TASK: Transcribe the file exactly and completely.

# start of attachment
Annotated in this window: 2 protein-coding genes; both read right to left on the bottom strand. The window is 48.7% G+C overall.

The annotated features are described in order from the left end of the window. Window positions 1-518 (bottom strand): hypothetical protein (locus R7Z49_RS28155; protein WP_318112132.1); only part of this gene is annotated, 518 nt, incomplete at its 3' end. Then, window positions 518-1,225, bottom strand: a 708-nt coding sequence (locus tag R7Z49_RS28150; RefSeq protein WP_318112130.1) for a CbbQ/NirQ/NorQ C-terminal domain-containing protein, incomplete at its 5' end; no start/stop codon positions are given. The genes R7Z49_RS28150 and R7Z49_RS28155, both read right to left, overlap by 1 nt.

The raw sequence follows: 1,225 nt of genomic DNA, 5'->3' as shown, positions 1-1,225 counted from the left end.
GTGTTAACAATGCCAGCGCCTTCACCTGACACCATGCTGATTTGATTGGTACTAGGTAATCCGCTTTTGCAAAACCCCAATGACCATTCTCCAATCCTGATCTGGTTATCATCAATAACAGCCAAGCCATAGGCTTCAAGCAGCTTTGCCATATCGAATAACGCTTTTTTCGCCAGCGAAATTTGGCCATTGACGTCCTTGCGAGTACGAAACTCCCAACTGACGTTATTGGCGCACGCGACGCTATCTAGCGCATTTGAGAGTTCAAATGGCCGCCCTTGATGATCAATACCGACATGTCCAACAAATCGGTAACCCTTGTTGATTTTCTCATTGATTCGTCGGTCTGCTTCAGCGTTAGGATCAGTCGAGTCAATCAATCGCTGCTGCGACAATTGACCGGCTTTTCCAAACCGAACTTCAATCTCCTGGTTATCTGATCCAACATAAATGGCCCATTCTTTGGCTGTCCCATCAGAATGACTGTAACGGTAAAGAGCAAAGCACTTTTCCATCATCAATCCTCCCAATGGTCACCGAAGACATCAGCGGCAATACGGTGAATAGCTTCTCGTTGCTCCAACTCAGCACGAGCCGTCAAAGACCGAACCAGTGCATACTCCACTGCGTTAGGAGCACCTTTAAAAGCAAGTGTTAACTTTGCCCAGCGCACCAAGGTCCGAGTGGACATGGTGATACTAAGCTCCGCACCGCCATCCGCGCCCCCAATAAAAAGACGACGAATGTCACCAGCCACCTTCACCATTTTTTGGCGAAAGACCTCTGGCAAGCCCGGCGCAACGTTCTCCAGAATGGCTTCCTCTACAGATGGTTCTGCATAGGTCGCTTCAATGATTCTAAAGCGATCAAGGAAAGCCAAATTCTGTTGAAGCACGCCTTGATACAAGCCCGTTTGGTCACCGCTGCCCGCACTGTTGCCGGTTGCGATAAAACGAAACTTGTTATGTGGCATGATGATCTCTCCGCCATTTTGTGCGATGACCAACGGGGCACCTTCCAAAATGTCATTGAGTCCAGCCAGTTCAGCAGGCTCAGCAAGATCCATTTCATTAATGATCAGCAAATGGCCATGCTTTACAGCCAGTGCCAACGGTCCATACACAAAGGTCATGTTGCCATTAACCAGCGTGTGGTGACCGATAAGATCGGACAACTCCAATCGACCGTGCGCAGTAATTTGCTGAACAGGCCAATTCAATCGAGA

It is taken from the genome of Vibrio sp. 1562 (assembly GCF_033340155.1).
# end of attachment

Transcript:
Annotated in this window: 2 protein-coding genes; both read right to left on the bottom strand. The window is 48.7% G+C overall.

The annotated features are described in order from the left end of the window. Window positions 1-518 (bottom strand): hypothetical protein (locus R7Z49_RS28155; protein WP_318112132.1); only part of this gene is annotated, 518 nt, incomplete at its 3' end. Then, window positions 518-1,225, bottom strand: a 708-nt coding sequence (locus tag R7Z49_RS28150; RefSeq protein WP_318112130.1) for a CbbQ/NirQ/NorQ C-terminal domain-containing protein, incomplete at its 5' end; no start/stop codon positions are given. The genes R7Z49_RS28150 and R7Z49_RS28155, both read right to left, overlap by 1 nt.

The raw sequence follows: 1,225 nt of genomic DNA, 5'->3' as shown, positions 1-1,225 counted from the left end.
GTGTTAACAATGCCAGCGCCTTCACCTGACACCATGCTGATTTGATTGGTACTAGGTAATCCGCTTTTGCAAAACCCCAATGACCATTCTCCAATCCTGATCTGGTTATCATCAATAACAGCCAAGCCATAGGCTTCAAGCAGCTTTGCCATATCGAATAACGCTTTTTTCGCCAGCGAAATTTGGCCATTGACGTCCTTGCGAGTACGAAACTCCCAACTGACGTTATTGGCGCACGCGACGCTATCTAGCGCATTTGAGAGTTCAAATGGCCGCCCTTGATGATCAATACCGACATGTCCAACAAATCGGTAACCCTTGTTGATTTTCTCATTGATTCGTCGGTCTGCTTCAGCGTTAGGATCAGTCGAGTCAATCAATCGCTGCTGCGACAATTGACCGGCTTTTCCAAACCGAACTTCAATCTCCTGGTTATCTGATCCAACATAAATGGCCCATTCTTTGGCTGTCCCATCAGAATGACTGTAACGGTAAAGAGCAAAGCACTTTTCCATCATCAATCCTCCCAATGGTCACCGAAGACATCAGCGGCAATACGGTGAATAGCTTCTCGTTGCTCCAACTCAGCACGAGCCGTCAAAGACCGAACCAGTGCATACTCCACTGCGTTAGGAGCACCTTTAAAAGCAAGTGTTAACTTTGCCCAGCGCACCAAGGTCCGAGTGGACATGGTGATACTAAGCTCCGCACCGCCATCCGCGCCCCCAATAAAAAGACGACGAATGTCACCAGCCACCTTCACCATTTTTTGGCGAAAGACCTCTGGCAAGCCCGGCGCAACGTTCTCCAGAATGGCTTCCTCTACAGATGGTTCTGCATAGGTCGCTTCAATGATTCTAAAGCGATCAAGGAAAGCCAAATTCTGTTGAAGCACGCCTTGATACAAGCCCGTTTGGTCACCGCTGCCCGCACTGTTGCCGGTTGCGATAAAACGAAACTTGTTATGTGGCATGATGATCTCTCCGCCATTTTGTGCGATGACCAACGGGGCACCTTCCAAAATGTCATTGAGTCCAGCCAGTTCAGCAGGCTCAGCAAGATCCATTTCATTAATGATCAGCAAATGGCCATGCTTTACAGCCAGTGCCAACGGTCCATACACAAAGGTCATGTTGCCATTAACCAGCGTGTGGTGACCGATAAGATCGGACAACTCCAATCGACCGTGCGCAGTAATTTGCTGAACAGGCCAATTCAATCGAGA

It is taken from the genome of Vibrio sp. 1562 (assembly GCF_033340155.1).